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Getting to grips with international culture

Written by on 13th September 2013
Category: Business Travel

Unlike leisure travel, whereby the pre-travel ritual may be the gym, a few sunbed sessions and a wax, a business traveller needs to be more prepared. So how do business travellers prepare for relocation to a new country?

Differences in dress, food, gesture and body language are all things to consider when travelling and actions really do speak a thousand words. Getting to grips with traditions and customs will earn you respect from the locals. For example, don’t give someone a thumbs up in Saudi Arabia and if you nod to a Bulgarian you are actually disagreeing, not agreeing. Similarly, don’t be too upset if someone in Greece spits at you three times. Greeks believe this wards off the devil and bad luck, so they might actually be doing you a favour.

It’s always best to consider how to greet strangers in new cities. Do you stick with one kiss on the cheek or go for two, or even three as is common in continental Europe? At least you won’t need to worry about the practicality of rubbing noses together, unless you’re in New Zealand of course. Or perhaps you agree with SilverDoor’s Commercial Director, Chris Gee, who believes it’s always best to play it safe with a good old fashioned handshake.

SilverDoor’s International Partner Relations Manager, Paddy Hegan, shares his top five social and professional integration tips to make relocation a bit easier.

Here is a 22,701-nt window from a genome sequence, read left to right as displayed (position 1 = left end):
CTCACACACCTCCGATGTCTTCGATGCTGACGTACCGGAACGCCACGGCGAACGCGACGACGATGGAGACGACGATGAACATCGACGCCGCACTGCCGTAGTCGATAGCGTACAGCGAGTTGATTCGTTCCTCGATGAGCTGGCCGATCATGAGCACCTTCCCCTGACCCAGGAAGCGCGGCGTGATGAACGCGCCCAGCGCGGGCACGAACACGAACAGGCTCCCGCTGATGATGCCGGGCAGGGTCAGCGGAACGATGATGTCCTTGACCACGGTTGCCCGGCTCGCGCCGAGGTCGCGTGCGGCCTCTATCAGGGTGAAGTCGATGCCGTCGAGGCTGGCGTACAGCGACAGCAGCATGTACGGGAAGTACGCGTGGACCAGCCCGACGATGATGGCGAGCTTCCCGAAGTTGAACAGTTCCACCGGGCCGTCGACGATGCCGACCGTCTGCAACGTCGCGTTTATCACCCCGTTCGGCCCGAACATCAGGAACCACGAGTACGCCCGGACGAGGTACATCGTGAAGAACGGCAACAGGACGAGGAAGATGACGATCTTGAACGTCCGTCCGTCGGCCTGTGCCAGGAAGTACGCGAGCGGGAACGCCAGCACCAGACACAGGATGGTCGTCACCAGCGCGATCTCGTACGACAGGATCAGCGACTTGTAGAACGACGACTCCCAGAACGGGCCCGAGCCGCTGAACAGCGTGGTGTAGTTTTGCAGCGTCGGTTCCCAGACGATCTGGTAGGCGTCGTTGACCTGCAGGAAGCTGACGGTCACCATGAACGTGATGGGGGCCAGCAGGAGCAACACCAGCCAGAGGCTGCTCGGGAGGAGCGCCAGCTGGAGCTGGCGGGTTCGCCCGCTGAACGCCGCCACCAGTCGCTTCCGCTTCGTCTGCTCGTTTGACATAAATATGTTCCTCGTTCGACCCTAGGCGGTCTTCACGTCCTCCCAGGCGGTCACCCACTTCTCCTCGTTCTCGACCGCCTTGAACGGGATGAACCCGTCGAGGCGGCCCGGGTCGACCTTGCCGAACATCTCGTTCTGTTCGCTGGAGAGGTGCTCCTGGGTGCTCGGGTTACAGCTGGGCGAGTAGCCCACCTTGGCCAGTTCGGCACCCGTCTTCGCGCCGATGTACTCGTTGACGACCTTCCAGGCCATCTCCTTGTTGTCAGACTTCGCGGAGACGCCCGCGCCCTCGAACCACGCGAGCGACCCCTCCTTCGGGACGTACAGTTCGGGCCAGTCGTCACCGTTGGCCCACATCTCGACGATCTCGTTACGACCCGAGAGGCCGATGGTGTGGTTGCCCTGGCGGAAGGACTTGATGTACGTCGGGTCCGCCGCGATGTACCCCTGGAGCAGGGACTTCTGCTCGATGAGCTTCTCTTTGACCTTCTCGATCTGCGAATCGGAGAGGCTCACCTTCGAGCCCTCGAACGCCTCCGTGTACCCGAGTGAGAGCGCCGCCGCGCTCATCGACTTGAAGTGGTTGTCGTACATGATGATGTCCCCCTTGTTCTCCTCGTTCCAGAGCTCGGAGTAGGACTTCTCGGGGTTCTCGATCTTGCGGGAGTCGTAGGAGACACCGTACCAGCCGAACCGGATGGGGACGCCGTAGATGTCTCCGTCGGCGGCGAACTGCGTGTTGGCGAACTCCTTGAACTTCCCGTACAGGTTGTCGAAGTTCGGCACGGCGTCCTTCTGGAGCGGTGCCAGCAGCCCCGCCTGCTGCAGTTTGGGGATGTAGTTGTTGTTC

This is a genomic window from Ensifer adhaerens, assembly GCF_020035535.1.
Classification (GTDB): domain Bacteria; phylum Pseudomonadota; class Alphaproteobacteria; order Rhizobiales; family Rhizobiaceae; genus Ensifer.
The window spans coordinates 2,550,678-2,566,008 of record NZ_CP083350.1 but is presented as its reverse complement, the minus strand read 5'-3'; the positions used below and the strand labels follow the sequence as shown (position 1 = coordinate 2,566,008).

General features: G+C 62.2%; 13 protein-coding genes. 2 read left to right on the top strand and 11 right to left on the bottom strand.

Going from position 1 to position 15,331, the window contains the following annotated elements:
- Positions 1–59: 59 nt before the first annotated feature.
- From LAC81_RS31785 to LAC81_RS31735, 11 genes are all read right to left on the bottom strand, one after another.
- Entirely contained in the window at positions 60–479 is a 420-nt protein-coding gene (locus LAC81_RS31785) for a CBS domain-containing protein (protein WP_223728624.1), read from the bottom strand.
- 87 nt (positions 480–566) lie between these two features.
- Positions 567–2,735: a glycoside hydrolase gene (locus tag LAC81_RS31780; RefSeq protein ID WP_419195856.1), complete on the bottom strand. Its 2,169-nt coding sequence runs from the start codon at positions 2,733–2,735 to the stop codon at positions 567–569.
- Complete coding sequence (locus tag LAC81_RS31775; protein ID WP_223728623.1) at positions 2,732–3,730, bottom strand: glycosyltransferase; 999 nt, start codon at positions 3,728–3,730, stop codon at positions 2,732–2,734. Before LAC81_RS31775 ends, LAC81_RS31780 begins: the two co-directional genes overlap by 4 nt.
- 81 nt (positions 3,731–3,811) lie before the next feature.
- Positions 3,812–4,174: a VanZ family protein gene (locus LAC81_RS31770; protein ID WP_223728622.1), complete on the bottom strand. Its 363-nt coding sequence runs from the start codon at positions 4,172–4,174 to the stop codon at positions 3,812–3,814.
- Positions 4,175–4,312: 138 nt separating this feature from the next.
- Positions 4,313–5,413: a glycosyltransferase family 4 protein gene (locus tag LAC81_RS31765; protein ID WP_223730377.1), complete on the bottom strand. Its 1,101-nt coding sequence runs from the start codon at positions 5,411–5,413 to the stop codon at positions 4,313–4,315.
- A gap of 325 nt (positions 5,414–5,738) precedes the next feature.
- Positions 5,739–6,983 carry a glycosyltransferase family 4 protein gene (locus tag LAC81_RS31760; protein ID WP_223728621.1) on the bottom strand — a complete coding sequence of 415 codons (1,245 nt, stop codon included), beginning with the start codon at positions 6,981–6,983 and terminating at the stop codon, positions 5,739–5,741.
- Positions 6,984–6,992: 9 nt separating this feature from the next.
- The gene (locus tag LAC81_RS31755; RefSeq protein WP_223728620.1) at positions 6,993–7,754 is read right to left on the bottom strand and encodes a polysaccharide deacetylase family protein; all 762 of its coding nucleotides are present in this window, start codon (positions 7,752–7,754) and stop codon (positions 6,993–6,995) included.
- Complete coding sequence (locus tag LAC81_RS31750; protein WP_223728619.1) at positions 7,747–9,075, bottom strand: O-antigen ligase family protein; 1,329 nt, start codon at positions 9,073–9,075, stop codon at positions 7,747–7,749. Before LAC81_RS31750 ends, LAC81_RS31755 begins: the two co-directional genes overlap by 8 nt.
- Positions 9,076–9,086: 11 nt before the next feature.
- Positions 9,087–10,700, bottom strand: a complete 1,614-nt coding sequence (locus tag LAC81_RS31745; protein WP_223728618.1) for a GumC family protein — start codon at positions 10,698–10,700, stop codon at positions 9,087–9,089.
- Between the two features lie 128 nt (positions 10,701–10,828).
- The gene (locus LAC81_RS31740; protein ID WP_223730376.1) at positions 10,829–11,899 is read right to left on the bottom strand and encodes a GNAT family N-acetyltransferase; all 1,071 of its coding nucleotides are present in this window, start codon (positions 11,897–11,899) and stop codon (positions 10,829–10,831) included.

1.       In the Far East and the Indian Subcontinent always accept a business card face up, with both hands and study it intently before, respectfully, putting it somewhere safe.

2.       Beware, before you dine in China, they believe that you are questioning their generosity if you finish a meal. Remember the HSBC advert?

3.       In Japan, greet someone by bowing from the waist; the degree to which you bow reflects how important the person is, as does how long you bow for. Additionally, during a business meeting in Japan, a silence is not an awkward pause; silence means a person is thinking and it’s rude to interrupt them.

4.       Do not write, eat or shake anyone’s hand with your left hand, in the Middle East, as it is for bathroom purposes only. Additionally, it’s considered highly offensive to have the soles of your shoes directed towards someone, so be careful how you sit.

5.       In The West a firm hand shake shows confidence. In the Far East, however, this is considered aggressive and a gentler handshake is preferred.